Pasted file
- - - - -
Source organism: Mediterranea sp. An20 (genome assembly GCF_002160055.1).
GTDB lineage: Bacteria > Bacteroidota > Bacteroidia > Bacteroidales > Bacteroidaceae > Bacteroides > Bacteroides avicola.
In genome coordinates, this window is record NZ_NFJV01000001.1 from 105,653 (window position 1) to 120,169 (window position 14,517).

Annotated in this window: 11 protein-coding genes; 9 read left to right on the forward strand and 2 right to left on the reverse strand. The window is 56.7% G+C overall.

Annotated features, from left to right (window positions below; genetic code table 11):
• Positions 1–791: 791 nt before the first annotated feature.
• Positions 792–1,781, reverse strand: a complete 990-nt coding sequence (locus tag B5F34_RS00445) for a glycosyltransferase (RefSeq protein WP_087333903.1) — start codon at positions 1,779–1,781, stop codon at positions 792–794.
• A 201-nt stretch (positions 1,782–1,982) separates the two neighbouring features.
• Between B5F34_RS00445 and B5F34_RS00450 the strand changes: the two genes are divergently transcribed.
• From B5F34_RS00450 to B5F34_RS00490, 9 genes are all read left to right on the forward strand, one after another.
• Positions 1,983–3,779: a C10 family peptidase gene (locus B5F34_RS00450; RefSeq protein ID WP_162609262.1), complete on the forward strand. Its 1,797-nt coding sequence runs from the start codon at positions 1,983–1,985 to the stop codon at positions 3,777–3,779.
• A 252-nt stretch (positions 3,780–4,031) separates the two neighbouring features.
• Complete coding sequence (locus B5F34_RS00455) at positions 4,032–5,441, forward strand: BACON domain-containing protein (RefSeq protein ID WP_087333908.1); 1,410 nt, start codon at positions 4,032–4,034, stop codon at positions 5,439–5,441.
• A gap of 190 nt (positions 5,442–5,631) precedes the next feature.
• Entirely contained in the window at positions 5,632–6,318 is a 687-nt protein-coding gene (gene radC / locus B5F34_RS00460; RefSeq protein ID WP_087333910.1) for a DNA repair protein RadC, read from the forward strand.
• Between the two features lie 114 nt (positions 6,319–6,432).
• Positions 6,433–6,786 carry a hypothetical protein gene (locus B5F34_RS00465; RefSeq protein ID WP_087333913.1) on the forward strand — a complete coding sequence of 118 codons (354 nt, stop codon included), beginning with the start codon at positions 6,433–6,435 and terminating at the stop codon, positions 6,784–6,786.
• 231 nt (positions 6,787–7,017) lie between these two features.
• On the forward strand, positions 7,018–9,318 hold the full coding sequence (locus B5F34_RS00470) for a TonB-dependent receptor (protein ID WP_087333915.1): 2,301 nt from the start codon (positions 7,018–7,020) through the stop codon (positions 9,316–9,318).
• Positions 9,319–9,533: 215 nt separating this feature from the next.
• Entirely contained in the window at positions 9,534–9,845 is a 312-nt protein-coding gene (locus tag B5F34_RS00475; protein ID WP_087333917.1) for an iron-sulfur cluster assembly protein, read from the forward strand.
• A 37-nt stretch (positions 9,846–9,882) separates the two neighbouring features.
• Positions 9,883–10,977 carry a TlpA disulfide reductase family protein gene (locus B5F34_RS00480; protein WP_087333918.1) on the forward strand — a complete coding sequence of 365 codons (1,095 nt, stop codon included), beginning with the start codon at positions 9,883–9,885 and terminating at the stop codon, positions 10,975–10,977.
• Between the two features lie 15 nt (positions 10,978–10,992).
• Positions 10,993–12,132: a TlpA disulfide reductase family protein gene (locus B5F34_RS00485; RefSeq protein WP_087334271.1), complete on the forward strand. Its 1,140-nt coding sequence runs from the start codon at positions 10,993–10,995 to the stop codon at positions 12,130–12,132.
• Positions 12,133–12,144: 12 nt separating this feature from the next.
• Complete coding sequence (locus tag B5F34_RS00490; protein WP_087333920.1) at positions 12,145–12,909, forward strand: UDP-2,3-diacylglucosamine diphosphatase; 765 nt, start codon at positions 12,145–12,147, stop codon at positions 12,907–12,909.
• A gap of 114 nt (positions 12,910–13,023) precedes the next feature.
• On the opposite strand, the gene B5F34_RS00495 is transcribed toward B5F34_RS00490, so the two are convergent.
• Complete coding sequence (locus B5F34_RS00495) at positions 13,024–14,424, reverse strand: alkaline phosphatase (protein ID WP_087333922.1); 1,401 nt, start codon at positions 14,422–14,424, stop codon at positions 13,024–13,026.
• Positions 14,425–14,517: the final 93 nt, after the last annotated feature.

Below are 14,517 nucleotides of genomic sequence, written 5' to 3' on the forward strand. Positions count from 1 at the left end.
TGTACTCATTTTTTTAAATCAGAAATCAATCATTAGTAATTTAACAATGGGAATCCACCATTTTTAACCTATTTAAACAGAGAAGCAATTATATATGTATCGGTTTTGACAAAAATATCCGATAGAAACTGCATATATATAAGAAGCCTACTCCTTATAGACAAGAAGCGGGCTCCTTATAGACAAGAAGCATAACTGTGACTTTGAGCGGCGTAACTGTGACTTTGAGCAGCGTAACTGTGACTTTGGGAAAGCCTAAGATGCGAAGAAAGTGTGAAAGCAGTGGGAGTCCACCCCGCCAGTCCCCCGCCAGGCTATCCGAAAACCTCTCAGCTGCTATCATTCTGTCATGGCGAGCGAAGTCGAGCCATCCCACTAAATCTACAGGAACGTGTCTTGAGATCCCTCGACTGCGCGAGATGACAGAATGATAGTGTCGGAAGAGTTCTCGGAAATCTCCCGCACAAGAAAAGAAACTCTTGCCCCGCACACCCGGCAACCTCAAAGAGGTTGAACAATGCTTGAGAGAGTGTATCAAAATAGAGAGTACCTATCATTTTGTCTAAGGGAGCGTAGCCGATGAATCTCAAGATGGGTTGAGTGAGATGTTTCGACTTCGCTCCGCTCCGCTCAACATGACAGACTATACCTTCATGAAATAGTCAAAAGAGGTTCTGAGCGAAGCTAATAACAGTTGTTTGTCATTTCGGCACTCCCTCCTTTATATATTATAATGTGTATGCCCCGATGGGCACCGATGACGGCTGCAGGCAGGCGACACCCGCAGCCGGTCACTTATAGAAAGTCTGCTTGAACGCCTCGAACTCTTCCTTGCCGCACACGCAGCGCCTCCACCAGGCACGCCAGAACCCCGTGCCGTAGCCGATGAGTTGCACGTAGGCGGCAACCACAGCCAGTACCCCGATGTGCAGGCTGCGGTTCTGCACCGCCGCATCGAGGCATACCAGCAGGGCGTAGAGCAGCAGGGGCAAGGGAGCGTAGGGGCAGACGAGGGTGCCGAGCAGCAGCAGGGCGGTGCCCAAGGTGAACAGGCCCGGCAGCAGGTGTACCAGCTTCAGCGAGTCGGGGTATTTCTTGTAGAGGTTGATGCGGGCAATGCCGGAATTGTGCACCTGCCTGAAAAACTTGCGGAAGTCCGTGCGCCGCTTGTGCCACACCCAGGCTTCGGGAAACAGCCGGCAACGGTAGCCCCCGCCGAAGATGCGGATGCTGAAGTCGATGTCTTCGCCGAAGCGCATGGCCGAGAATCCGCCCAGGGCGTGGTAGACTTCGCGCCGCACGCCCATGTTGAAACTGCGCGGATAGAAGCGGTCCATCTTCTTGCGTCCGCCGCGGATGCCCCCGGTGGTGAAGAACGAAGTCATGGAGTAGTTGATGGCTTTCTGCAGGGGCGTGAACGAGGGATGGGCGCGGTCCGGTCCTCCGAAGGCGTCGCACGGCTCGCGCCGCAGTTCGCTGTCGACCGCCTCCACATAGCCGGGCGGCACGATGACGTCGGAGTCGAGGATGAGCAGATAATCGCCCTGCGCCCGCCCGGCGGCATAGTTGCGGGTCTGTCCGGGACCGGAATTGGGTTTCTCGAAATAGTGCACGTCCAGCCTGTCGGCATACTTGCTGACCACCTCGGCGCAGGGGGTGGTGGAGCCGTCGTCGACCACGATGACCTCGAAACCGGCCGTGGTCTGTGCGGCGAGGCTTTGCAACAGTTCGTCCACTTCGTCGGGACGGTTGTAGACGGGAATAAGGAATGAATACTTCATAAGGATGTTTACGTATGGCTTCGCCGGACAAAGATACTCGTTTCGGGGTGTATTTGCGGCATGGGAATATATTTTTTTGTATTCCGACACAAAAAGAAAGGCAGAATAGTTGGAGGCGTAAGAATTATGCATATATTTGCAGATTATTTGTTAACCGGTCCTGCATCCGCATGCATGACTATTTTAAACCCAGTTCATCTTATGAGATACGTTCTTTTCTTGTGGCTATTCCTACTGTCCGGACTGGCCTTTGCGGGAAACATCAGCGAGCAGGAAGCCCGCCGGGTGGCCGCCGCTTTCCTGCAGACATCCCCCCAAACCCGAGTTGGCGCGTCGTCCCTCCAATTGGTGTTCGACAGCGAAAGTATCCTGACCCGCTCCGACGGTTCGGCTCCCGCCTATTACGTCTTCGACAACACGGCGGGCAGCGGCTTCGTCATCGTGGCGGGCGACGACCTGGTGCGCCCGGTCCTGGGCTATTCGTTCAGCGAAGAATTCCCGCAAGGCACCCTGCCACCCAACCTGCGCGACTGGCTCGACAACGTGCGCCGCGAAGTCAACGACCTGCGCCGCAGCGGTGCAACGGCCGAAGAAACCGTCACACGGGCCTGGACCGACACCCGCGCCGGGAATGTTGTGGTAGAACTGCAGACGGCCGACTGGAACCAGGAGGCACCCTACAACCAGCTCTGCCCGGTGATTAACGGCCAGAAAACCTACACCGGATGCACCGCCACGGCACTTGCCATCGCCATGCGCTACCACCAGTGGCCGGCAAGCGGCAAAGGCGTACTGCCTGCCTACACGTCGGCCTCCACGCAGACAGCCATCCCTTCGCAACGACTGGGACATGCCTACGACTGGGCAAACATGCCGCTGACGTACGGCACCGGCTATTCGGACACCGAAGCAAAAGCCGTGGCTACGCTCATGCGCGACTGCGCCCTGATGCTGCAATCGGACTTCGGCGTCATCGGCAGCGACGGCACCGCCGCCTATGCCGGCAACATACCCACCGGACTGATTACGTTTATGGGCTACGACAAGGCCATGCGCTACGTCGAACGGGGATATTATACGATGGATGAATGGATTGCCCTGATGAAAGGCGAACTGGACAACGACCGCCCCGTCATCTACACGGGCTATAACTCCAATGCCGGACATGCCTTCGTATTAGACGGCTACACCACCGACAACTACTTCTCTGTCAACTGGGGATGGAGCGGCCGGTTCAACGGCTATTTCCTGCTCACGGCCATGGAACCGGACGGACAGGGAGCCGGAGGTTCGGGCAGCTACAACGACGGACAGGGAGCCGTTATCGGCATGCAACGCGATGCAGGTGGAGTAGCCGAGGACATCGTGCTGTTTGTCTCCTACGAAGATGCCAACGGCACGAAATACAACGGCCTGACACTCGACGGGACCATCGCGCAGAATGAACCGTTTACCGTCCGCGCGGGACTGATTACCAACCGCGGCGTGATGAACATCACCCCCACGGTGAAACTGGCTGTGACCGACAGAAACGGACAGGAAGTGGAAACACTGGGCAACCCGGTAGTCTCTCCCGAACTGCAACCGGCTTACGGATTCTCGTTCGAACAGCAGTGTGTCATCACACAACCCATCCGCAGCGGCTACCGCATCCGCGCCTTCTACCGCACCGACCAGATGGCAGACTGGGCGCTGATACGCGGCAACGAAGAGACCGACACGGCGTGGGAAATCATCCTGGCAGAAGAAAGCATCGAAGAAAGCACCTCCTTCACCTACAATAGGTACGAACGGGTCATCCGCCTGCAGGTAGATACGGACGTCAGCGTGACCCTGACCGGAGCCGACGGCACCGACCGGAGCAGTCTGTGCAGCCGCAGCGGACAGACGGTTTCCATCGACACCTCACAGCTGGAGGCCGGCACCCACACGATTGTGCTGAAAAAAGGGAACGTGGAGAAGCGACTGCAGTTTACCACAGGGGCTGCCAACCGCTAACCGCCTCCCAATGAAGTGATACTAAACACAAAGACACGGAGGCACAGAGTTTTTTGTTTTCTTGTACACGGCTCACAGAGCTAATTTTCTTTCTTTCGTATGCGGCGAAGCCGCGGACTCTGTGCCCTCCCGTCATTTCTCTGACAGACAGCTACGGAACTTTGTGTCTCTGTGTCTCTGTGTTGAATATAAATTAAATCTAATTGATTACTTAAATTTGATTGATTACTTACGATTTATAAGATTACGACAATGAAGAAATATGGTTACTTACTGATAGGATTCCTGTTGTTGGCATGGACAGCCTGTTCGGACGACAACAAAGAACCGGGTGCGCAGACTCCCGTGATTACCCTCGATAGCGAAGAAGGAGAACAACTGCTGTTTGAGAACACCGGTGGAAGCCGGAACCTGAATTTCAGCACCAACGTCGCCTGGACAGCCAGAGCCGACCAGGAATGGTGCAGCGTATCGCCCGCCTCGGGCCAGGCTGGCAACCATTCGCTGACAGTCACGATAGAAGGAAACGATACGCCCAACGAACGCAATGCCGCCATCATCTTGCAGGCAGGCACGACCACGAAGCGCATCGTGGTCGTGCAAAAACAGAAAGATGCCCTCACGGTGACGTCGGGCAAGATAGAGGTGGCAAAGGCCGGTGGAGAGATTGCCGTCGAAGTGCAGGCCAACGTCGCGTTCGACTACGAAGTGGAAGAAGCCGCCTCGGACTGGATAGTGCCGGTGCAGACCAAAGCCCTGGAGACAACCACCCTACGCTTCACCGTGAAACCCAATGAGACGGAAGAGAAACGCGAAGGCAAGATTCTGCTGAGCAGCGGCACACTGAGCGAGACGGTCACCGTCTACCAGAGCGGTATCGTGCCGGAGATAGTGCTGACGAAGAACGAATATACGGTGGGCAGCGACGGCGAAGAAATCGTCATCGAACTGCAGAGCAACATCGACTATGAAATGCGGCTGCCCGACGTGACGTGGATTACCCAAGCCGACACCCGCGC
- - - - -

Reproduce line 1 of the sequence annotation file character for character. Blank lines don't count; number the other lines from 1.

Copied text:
Source organism: Mediterranea sp. An20 (genome assembly GCF_002160055.1).